Marine Research Findings of the VECTORS Project

This website provides access to the research results of the VECTORS project, which can be used to support marine management decisions, policies and governance as well as future research and investment. VECTORS was a large scale project that brought together more than 200 expert researchers from 16 different countries. It examined the significant changes taking place in European seas, their causes, and the impacts they will have on society.

Modelling future scenarios of the biogeochemistry of the three regional seas

The impact of climate change and river management on the three regional seas has been investigated using a coupled biogeochemical-hydrodynamic model under two contrasting climate change and mitigation policy scenarios. The model includes key ecosystem processes such as trophic energy flows and nutrient cycling and gives estimates of net primary production, chlorophyll concentration and other indicators. Simulations cover present-day conditions and two alternatives for the 2040s, representing high and low carbon emissions and river pollution. The same modelling framework was used for the three regional seas, enabling inter-comparison. The projections provide a sensitivity analysis of the susceptibility of the system to the pressures of change and mitigation strategies. They also provide inputs to higher trophic level and socio-economic models within VECTORS.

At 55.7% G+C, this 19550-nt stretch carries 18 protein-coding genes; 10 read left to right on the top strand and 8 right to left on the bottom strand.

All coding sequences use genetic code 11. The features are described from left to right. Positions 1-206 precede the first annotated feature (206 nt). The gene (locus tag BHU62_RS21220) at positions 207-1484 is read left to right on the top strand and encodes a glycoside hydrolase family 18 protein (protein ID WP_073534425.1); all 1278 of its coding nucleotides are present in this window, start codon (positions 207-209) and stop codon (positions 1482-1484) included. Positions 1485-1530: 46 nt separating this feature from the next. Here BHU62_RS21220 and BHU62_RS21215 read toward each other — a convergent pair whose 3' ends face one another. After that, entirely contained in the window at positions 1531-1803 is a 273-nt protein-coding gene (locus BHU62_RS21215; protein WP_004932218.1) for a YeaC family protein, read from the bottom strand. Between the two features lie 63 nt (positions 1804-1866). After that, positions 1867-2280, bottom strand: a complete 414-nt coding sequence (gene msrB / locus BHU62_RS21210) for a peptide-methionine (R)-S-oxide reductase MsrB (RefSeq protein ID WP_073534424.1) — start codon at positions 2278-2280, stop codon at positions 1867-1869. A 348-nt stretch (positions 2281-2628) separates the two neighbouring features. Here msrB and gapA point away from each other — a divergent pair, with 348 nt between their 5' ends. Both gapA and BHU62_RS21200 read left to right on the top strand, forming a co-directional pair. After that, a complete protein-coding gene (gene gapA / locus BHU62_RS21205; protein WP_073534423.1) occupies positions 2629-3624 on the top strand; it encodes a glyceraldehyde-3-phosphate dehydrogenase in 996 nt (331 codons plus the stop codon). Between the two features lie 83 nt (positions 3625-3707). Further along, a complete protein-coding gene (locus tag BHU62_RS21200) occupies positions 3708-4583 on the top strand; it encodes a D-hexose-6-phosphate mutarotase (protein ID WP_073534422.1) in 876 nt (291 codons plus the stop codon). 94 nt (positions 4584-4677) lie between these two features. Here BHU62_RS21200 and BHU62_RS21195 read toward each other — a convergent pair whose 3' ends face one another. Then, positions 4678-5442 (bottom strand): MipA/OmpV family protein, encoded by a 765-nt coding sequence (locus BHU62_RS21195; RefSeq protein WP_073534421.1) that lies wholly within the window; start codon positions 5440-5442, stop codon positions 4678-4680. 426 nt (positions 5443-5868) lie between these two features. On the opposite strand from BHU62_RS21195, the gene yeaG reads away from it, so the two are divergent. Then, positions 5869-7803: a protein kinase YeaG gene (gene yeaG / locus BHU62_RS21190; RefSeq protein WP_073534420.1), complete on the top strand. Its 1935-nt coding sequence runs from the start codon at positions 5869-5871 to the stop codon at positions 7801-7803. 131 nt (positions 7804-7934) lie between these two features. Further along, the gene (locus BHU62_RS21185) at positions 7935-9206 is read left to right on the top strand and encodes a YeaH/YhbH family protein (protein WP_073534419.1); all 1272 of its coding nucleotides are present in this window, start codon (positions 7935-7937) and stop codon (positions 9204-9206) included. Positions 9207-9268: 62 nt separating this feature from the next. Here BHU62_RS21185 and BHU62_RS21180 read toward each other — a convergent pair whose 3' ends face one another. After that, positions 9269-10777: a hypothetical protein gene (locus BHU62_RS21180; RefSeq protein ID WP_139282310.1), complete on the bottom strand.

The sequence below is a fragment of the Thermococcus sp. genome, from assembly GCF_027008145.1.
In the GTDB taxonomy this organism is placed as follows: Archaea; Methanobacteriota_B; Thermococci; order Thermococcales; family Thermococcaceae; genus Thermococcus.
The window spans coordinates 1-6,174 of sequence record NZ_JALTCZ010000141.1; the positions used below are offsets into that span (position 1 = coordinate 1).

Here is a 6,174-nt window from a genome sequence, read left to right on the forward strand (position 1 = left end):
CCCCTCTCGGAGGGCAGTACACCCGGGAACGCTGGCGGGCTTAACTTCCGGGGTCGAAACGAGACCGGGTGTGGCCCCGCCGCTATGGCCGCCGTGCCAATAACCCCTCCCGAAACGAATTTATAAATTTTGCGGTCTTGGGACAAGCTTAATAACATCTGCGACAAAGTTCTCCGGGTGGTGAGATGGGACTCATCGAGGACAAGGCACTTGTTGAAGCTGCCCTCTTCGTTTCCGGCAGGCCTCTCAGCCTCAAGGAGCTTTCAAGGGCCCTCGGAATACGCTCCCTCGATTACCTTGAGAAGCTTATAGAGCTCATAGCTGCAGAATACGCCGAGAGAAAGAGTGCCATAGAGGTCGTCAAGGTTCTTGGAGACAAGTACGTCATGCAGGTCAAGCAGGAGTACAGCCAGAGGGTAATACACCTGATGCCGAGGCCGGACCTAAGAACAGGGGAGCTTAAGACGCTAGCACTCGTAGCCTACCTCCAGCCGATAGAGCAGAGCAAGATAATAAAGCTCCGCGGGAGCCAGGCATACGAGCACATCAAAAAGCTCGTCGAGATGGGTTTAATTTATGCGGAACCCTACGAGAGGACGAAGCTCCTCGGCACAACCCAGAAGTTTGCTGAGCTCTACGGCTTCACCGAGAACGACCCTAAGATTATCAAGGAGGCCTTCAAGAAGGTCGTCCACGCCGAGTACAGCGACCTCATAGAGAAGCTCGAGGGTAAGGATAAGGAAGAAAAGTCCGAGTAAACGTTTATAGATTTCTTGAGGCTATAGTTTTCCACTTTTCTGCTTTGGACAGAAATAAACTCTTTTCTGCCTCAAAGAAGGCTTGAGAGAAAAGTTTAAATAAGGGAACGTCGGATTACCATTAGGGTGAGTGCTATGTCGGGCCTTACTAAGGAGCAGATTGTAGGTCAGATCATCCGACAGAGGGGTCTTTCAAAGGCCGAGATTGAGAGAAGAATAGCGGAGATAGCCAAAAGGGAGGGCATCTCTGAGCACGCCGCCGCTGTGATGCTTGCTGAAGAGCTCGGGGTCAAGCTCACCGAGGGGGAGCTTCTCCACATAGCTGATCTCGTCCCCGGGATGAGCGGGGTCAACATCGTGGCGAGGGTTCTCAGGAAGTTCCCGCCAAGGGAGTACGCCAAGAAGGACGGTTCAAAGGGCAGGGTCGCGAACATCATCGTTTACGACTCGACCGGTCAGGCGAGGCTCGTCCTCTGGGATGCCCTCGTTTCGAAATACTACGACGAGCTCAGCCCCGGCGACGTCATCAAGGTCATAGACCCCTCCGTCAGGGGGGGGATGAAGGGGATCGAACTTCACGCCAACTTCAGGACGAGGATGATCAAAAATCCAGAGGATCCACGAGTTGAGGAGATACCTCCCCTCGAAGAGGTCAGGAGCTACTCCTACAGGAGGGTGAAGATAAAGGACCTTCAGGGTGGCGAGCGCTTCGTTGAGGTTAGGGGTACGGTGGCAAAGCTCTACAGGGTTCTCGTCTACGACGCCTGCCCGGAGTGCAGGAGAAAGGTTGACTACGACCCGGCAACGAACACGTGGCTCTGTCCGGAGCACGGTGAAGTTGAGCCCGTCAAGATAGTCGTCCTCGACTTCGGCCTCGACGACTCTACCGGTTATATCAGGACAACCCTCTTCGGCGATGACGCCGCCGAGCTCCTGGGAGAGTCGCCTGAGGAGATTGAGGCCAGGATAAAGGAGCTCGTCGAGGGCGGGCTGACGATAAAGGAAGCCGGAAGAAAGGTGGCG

The models project increasing production in the Mediterranean under both scenarios, with a smaller increase under the lower emission global community scenario. The NW European Shelf shows decreasing production under both scenarios; Baltic production increases for higher emissions and reduces for lower emissions, in line with levels of riverine input.

The modelling system combines the hydrodynamic model POLCOMS1 with the lower trophic level model ERSEM2. It was run with the same model set-up and parameterisation for all three seas.